Friday, March 25, 2016
Good Friday Then and Now
These passionate floats were lined up in a plaza in Girona, Spain on Good Friday 2008, waiting to be in procession on Easter.
We were there with a Jewish history tour of Portugal and Spain. I was looking for a glimpse of La Convivencia, "The Coexistence," the past time when Jews, Muslims and Catholics not only got along, but experienced a rich and deep cultural interplay. It did fall apart, but it did also exist. What might we learn from La Convivencia? That insight is more urgently needed now in 2016 than it was in 2008.
This Museum of Jewish History in Girona is around the corner of the plaza where the floats were. We got there fifteen minutes before it closed early for Good Friday. The employees were Catholic, and were being given time off for the holiday.
As it is this year, in 2008 Purim was close to Easter. The previous evening, some of our group had gone to the synagogue in Barcelona to celebrate Purim. They reported a festive time, enclosed in careful security. The men were instructed to remove their kippot, (skullcaps), upon leaving - that is, to remove overt signs of being Jewish. The group was told to disperse quickly afterwards, or go back into the building while waiting for the bus. Historically, Good Friday had been a time for attacks on Jews, accused of being Christ-killers.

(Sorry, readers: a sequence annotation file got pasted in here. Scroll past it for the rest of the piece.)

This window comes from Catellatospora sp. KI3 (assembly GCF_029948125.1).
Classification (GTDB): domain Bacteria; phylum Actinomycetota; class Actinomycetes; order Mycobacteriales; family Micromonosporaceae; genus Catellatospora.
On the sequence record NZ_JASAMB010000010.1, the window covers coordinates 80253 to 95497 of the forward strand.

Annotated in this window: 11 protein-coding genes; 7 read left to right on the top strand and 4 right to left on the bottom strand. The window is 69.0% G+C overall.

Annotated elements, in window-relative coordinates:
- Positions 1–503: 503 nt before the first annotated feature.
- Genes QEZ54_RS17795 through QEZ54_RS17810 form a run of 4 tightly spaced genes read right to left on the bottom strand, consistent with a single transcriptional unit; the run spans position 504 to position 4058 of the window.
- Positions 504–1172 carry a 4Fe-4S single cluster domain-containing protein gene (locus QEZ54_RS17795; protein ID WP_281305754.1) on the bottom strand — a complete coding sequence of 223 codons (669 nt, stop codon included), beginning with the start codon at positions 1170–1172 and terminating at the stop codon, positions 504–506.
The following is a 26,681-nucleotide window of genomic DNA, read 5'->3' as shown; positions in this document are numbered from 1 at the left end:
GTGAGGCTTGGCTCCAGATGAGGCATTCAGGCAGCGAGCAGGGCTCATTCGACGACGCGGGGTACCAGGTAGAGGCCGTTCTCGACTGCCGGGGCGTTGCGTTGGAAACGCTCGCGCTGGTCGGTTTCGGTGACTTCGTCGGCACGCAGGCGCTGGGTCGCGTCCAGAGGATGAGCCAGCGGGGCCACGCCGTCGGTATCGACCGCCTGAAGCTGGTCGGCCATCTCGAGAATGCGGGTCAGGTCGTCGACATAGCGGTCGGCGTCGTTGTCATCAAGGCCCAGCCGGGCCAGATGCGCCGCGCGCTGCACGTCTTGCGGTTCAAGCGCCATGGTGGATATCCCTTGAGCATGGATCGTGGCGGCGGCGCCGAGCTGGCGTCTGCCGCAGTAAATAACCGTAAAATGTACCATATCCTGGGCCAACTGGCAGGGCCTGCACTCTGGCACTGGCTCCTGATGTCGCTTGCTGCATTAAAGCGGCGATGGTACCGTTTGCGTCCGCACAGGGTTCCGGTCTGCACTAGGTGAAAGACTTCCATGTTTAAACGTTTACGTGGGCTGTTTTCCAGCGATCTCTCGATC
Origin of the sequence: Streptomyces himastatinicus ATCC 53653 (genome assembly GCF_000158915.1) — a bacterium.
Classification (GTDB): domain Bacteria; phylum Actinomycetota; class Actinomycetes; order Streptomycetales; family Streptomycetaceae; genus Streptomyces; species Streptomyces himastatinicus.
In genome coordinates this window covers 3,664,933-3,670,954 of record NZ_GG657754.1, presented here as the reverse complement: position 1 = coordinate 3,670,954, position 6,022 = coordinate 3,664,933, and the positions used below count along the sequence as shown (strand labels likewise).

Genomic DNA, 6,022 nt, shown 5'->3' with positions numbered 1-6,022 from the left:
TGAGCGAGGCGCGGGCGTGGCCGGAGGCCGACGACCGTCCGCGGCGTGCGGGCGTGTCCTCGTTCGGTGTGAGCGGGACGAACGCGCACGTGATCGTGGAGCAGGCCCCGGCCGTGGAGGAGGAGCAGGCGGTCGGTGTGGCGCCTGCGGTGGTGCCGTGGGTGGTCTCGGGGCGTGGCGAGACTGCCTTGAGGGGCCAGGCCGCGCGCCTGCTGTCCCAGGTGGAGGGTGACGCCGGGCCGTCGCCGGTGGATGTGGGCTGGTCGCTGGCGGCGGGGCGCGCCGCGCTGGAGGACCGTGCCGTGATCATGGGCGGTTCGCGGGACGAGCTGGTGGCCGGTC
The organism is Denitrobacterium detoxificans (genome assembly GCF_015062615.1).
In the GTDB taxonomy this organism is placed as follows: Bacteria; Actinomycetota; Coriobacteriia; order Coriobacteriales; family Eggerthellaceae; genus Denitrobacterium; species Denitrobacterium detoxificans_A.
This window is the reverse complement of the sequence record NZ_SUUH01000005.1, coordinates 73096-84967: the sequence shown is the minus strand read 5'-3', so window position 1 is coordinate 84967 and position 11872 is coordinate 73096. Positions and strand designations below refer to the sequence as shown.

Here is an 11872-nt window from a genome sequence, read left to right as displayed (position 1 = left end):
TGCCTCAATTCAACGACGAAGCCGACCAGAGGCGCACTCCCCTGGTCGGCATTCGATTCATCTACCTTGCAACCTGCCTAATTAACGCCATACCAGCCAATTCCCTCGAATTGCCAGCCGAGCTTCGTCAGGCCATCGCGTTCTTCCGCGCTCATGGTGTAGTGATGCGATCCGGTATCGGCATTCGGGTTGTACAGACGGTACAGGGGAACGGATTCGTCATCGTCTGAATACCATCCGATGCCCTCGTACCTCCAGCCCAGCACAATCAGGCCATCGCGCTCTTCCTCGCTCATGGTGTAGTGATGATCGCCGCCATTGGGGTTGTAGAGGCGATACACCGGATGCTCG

We saw this stencil repeated on many walls in the city, urging rejection of fascism. It made the Good Friday anti-Semitism feel visceral, especially when I saw the one where someone had scratched a fresh swastika.
Also disturbing was this costume, seemingly connected with an Easter ritual. Who are the Hermanidades?
All I could think of was the KKK. I have no idea where their costumes originated. But what is this medieval Spanish tradition which persists?
If resurrection really does follow Good Friday, then may we all rejoice in the renewal of nature at this blossoming season, and experience a blossoming in our hearts towards each other, including towards the millions of refugees and immigrants, displaced by violence, war, and oppression around the world.